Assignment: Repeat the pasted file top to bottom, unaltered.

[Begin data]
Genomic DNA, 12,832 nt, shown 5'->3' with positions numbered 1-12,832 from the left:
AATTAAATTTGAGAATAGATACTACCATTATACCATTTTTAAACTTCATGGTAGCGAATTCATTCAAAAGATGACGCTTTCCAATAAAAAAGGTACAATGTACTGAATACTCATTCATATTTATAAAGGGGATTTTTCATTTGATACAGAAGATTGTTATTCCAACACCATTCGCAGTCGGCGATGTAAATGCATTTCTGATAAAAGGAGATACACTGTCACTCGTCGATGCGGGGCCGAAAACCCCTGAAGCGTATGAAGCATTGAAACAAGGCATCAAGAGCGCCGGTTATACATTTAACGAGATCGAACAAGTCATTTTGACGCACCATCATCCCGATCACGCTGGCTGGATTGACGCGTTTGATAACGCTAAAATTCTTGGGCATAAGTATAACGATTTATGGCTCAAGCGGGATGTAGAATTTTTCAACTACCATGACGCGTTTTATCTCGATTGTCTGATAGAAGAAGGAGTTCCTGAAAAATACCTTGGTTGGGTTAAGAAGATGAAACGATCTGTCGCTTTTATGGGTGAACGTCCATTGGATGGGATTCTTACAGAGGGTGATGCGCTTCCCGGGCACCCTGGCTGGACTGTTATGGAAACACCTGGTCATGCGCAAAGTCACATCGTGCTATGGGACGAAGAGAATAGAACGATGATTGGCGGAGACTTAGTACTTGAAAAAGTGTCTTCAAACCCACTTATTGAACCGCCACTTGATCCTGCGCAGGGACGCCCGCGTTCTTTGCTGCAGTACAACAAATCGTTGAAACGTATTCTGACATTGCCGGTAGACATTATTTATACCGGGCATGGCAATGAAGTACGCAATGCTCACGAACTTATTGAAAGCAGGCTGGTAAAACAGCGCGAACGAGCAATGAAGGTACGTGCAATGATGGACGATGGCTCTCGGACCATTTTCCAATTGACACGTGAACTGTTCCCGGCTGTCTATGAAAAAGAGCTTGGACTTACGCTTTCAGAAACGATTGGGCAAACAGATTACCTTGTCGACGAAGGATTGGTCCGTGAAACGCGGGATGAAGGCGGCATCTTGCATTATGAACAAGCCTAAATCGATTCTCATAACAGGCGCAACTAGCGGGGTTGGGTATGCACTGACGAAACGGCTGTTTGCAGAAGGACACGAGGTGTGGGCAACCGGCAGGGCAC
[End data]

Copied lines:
Genomic DNA, 12,832 nt, shown 5'->3' with positions numbered 1-12,832 from the left:
AATTAAATTTGAGAATAGATACTACCATTATACCATTTTTAAACTTCATGGTAGCGAATTCATTCAAAAGATGACGCTTTCCAATAAAAAAGGTACAATGTACTGAATACTCATTCATATTTATAAAGGGGATTTTTCATTTGATACAGAAGATTGTTATTCCAACACCATTCGCAGTCGGCGATGTAAATGCATTTCTGATAAAAGGAGATACACTGTCACTCGTCGATGCGGGGCCGAAAACCCCTGAAGCGTATGAAGCATTGAAACAAGGCATCAAGAGCGCCGGTTATACATTTAACGAGATCGAACAAGTCATTTTGACGCACCATCATCCCGATCACGCTGGCTGGATTGACGCGTTTGATAACGCTAAAATTCTTGGGCATAAGTATAACGATTTATGGCTCAAGCGGGATGTAGAATTTTTCAACTACCATGACGCGTTTTATCTCGATTGTCTGATAGAAGAAGGAGTTCCTGAAAAATACCTTGGTTGGGTTAAGAAGATGAAACGATCTGTCGCTTTTATGGGTGAACGTCCATTGGATGGGATTCTTACAGAGGGTGATGCGCTTCCCGGGCACCCTGGCTGGACTGTTATGGAAACACCTGGTCATGCGCAAAGTCACATCGTGCTATGGGACGAAGAGAATAGAACGATGATTGGCGGAGACTTAGTACTTGAAAAAGTGTCTTCAAACCCACTTATTGAACCGCCACTTGATCCTGCGCAGGGACGCCCGCGTTCTTTGCTGCAGTACAACAAATCGTTGAAACGTATTCTGACATTGCCGGTAGACATTATTTATACCGGGCATGGCAATGAAGTACGCAATGCTCACGAACTTATTGAAAGCAGGCTGGTAAAACAGCGCGAACGAGCAATGAAGGTACGTGCAATGATGGACGATGGCTCTCGGACCATTTTCCAATTGACACGTGAACTGTTCCCGGCTGTCTATGAAAAAGAGCTTGGACTTACGCTTTCAGAAACGATTGGGCAAACAGATTACCTTGTCGACGAAGGATTGGTCCGTGAAACGCGGGATGAAGGCGGCATCTTGCATTATGAACAAGCCTAAATCGATTCTCATAACAGGCGCAACTAGCGGGGTTGGGTATGCACTGACGAAACGGCTGTTTGCAGAAGGACACGAGGTGTGGGCAACCGGCAGGGCAC